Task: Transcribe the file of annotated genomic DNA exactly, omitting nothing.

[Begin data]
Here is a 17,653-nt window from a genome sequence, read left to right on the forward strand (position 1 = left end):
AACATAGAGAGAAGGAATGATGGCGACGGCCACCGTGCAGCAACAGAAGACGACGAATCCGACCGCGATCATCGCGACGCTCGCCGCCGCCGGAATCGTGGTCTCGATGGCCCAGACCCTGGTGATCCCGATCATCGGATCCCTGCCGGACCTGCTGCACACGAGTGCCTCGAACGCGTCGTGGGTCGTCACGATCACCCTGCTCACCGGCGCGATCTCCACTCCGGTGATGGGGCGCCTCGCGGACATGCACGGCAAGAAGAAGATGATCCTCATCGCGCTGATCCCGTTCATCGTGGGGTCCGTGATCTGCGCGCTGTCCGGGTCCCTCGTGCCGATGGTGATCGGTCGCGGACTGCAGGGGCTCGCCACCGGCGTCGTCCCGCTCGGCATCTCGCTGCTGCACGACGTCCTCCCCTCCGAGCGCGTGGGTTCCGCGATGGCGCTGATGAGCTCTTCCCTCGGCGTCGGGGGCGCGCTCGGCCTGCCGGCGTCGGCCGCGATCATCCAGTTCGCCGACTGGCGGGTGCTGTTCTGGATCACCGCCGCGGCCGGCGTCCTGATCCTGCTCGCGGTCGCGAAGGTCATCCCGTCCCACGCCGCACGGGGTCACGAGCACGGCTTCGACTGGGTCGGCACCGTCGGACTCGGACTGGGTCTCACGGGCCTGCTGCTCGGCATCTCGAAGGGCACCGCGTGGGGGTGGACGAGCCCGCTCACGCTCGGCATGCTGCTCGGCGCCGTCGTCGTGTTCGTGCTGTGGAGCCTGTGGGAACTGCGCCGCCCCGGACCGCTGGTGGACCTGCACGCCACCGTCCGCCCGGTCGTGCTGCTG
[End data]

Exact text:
Here is a 17,653-nt window from a genome sequence, read left to right on the forward strand (position 1 = left end):
AACATAGAGAGAAGGAATGATGGCGACGGCCACCGTGCAGCAACAGAAGACGACGAATCCGACCGCGATCATCGCGACGCTCGCCGCCGCCGGAATCGTGGTCTCGATGGCCCAGACCCTGGTGATCCCGATCATCGGATCCCTGCCGGACCTGCTGCACACGAGTGCCTCGAACGCGTCGTGGGTCGTCACGATCACCCTGCTCACCGGCGCGATCTCCACTCCGGTGATGGGGCGCCTCGCGGACATGCACGGCAAGAAGAAGATGATCCTCATCGCGCTGATCCCGTTCATCGTGGGGTCCGTGATCTGCGCGCTGTCCGGGTCCCTCGTGCCGATGGTGATCGGTCGCGGACTGCAGGGGCTCGCCACCGGCGTCGTCCCGCTCGGCATCTCGCTGCTGCACGACGTCCTCCCCTCCGAGCGCGTGGGTTCCGCGATGGCGCTGATGAGCTCTTCCCTCGGCGTCGGGGGCGCGCTCGGCCTGCCGGCGTCGGCCGCGATCATCCAGTTCGCCGACTGGCGGGTGCTGTTCTGGATCACCGCCGCGGCCGGCGTCCTGATCCTGCTCGCGGTCGCGAAGGTCATCCCGTCCCACGCCGCACGGGGTCACGAGCACGGCTTCGACTGGGTCGGCACCGTCGGACTCGGACTGGGTCTCACGGGCCTGCTGCTCGGCATCTCGAAGGGCACCGCGTGGGGGTGGACGAGCCCGCTCACGCTCGGCATGCTGCTCGGCGCCGTCGTCGTGTTCGTGCTGTGGAGCCTGTGGGAACTGCGCCGCCCCGGACCGCTGGTGGACCTGCACGCCACCGTCCGCCCGGTCGTGCTGCTG